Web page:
Work in Japan Advice Board
As revealed by Dan Coyle in The Talent Code, and Malcolm Gladwell in Outliers: The Story of Success, elite performers in sports and music engage in up to 10,000 hours of deliberate practice to reach mastery in their field.
If you are interested in the process of mastery, be sure to read a blog post from Study Hacks: Decoding the Patterns of Success, with the intriguing title:
“If You’re Busy, You’re Doing Something Wrong: The Surprisingly Relaxed Lives of Elite Achievers.”
This post reviews a study conducted in the 1990s at a famous arts academy in West Berlin, in which psychologists studied the practice patterns of violin players who were elite achievers, those who went on to become professional performers in Germany’s top orchestras; comparing them to the practice patterns of violin students in the education department who went on to become music teachers.
Intensive interviews with the students in each group revealed that both practiced about the same number of hours, 50 hours a week. However, there were fundamental differences between the group of elite performers and the average performers. Despite the same overall time spent in practice, the elite performers spent 3 times more on deep deliberate practice, scheduled at regular intervals, were more relaxed, and got an average of one more hour of sleep than the average performers.
Deep deliberate practice involves conscious mental and physical engagement in pushing through the hurdles of learning, whereas routine practice involves going through the motions and merely putting in the time. Doesn’t that sound a lot like the difference between elite performers and average players in the workplace?
Elite performance in music and sports is very much a body-centered activity, with a competitive element and clear standards of performance, ranging from amateur to world class. Performance in the workplace may be evaluated more by experience, knowledge, and the ability to communicate and get along with people. One thing which elite performers have in common is the ability to learn at a deep level and continuously improve.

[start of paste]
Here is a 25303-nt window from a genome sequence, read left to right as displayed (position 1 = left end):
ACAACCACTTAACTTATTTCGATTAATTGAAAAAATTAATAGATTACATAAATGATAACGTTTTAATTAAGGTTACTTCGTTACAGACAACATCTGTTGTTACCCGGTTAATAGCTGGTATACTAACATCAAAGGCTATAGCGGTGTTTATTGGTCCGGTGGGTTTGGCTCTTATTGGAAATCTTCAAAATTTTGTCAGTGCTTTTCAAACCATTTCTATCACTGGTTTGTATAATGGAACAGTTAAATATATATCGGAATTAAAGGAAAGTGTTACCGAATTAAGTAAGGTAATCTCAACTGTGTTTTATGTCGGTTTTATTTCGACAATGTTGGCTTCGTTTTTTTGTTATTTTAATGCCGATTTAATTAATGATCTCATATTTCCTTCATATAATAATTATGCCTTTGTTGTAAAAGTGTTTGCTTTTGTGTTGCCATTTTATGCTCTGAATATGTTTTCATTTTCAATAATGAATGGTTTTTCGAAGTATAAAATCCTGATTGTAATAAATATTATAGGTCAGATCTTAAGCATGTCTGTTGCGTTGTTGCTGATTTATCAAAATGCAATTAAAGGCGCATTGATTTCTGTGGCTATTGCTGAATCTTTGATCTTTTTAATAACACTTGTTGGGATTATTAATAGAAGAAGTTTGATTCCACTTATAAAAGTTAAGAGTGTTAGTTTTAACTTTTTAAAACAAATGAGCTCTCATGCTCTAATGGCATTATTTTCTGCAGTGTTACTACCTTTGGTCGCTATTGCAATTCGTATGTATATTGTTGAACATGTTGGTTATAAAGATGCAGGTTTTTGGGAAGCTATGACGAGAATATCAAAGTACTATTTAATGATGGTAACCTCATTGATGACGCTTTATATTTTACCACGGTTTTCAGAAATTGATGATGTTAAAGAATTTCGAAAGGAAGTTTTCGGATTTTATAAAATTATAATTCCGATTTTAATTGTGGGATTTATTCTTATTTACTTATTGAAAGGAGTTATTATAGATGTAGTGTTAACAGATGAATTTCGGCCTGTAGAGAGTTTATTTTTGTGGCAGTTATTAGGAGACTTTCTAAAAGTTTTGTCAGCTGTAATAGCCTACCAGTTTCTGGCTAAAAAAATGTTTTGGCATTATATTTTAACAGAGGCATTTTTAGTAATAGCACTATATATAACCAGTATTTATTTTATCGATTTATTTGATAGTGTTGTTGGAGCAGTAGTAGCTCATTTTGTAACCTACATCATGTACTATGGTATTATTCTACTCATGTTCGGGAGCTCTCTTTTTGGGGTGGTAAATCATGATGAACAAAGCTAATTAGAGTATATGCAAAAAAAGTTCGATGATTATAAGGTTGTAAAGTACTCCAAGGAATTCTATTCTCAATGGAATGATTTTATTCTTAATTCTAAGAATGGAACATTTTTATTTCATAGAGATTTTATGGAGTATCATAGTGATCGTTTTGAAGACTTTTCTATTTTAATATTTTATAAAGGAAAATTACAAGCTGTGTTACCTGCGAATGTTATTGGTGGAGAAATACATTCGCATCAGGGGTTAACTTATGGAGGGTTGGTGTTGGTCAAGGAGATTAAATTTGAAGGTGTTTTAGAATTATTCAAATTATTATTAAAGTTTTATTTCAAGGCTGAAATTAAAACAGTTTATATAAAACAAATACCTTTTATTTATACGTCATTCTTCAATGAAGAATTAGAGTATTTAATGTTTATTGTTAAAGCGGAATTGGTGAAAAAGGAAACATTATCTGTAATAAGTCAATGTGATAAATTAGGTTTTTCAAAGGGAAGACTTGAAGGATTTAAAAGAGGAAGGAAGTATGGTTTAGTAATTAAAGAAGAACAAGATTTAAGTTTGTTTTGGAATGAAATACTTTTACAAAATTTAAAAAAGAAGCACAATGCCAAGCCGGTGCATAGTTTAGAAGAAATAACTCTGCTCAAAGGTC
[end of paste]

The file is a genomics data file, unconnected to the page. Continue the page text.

Deep practice in music and sports is more than just a metaphor for high performance in business. It can be a model for full engagement, which surely is a rare thing in a world where as George Carlin said, “Most people work just hard enough not to get fired and get paid just enough money not to quit.”
What are some things you can do to cultivate full engagement in your work?
Engage in practice of a sport, martial art, or performing art. This is the Royal Road to deep practice, because you can directly experience learning and performing with full mind-body engagement, and learn how to perform with poise under pressure.
Set goals for deep practice. Determine what your learning hurdles are, and make concentrated time to learn how to overcome them. Slow and deliberate practice is often the fastest way to improve.
Learn from a master. Apprentice yourself to someone who has already mastered the process and learn by osmosis.
Teach the process to someone else. As a teacher you often learn more than the student, because teaching helps you see the process from many angles.
Follow a creative career path. Don’t just trade your hours and life energy for money. Find ways to grow and help others through your work.
It isn’t just the time you put in, but the engagement in deep practice which makes the difference. 10,000 hours...world class 6,000 hours...teach at college 2,000 hours...pay for lessons 1,000 hours... how far do you want to take it? 100 hours...what did you say your name was again?
Find something worth learning, worth dedicating your life energy to, and make it worthwhile for others to enjoy.
William Reed WEBSITE: http://www.williamreed.jp WEB TV: http://williamreed.tv NANBA: http://www.nanbanote.com iPAD CREATORS CLUB: http://ipadcreatorsclub.com BLOG: http://www.EntrepreneursCreativeEdge.com
William Reed is a renowned author-speaker who coaches physical finesse and flexible focus for a creative career path. A certified Master Trainer in Guerrilla Marketing and 7th-dan in Aikido, he combines practical wisdom of East and West to help you learn personal branding at the Entrepreneurs Creative Edge.